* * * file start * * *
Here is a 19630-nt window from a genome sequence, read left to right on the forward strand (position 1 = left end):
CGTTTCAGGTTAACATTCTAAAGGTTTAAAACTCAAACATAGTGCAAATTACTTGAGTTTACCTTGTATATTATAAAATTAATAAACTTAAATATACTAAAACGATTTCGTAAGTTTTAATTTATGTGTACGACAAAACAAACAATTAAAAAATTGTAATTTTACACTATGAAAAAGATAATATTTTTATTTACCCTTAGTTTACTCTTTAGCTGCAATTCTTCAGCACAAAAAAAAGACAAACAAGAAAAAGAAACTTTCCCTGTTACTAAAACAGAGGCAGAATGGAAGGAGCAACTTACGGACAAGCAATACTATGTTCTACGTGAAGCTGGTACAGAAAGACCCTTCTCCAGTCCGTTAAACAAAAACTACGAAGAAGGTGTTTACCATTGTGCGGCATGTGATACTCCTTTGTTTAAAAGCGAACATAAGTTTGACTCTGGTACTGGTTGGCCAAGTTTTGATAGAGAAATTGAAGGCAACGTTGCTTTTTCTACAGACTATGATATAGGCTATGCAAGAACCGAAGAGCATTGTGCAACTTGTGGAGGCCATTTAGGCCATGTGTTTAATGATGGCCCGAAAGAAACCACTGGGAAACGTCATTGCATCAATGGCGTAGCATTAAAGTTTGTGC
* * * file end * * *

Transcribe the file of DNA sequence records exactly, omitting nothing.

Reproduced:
Here is a 19630-nt window from a genome sequence, read left to right on the forward strand (position 1 = left end):
CGTTTCAGGTTAACATTCTAAAGGTTTAAAACTCAAACATAGTGCAAATTACTTGAGTTTACCTTGTATATTATAAAATTAATAAACTTAAATATACTAAAACGATTTCGTAAGTTTTAATTTATGTGTACGACAAAACAAACAATTAAAAAATTGTAATTTTACACTATGAAAAAGATAATATTTTTATTTACCCTTAGTTTACTCTTTAGCTGCAATTCTTCAGCACAAAAAAAAGACAAACAAGAAAAAGAAACTTTCCCTGTTACTAAAACAGAGGCAGAATGGAAGGAGCAACTTACGGACAAGCAATACTATGTTCTACGTGAAGCTGGTACAGAAAGACCCTTCTCCAGTCCGTTAAACAAAAACTACGAAGAAGGTGTTTACCATTGTGCGGCATGTGATACTCCTTTGTTTAAAAGCGAACATAAGTTTGACTCTGGTACTGGTTGGCCAAGTTTTGATAGAGAAATTGAAGGCAACGTTGCTTTTTCTACAGACTATGATATAGGCTATGCAAGAACCGAAGAGCATTGTGCAACTTGTGGAGGCCATTTAGGCCATGTGTTTAATGATGGCCCGAAAGAAACCACTGGGAAACGTCATTGCATCAATGGCGTAGCATTAAAGTTTGTGC